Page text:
Sure, $4 can’t buy you a college degree, but it could help return a creative Howard University student to the classroom.
Corey Arvinger, a 21-year-old Greensboro, N.C. native, told USA Today that he never expected to drop-out of school. The school of business major was forced to when he suddenly discovered that he owed the university $14,000 that he didn’t have. Arvinger said a miscommunication between the college and his family obscured a ruling that determined he was no longer eligible for the level of student aid he received.
Undergraduate and Law students who receive federal student aid must complete a minimum of 12 credits with a GPA of 2.01 or above with no drops, late drops and no failing grades, according to the Federal Student Aid Satisfactory Academic Progress Standard.
Arvinger admits that he fell behind after involving himself too intensely in student life.
“...my time management was horrible,” he explained to USA Today. “I was very involved on campus, so I put my organizations before my school work.”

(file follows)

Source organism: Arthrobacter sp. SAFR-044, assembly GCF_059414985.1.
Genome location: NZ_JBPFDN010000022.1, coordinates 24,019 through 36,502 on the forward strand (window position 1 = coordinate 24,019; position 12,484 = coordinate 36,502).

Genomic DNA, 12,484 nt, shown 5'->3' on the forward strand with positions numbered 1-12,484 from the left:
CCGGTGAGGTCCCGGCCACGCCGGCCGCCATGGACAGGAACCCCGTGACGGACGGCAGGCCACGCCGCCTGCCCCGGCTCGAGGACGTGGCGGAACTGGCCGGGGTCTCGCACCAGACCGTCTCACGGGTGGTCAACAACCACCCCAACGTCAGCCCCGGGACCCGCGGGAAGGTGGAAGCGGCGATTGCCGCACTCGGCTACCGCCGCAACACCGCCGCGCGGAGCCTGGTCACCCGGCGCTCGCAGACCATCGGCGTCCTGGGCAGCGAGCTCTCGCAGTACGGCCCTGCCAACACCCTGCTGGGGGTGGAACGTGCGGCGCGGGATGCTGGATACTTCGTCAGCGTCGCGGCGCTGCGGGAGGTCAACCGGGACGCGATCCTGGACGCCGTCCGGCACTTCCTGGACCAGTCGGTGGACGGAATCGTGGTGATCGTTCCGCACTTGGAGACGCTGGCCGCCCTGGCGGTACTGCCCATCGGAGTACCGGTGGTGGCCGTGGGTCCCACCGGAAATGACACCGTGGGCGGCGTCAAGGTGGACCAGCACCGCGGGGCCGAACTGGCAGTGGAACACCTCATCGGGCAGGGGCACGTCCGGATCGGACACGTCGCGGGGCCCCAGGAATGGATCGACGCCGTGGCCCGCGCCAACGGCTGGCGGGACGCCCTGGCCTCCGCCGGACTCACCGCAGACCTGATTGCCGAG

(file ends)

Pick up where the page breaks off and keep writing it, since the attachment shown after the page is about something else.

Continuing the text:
Now, his organization 4 For 14,000 could be what saves him. He started a Fundrazr account and a social media campaign around the hashtag #4for14000 to crowdsource donations so he can return to Howard. Fundrazr.com shows he’s making process with 2.6K already raised.
Arvinger explained in the project’s description, “The Bible says you have not because you ask not! Therefore, I am asking 4,000 people to contribute $4 to help me to reach my goal.”
The approach is novel amid a growing dropout crisis. Some 46 percent of America's college students and 63 percent of African American students don't graduate college within six years, according to the National Center for Education Statistics.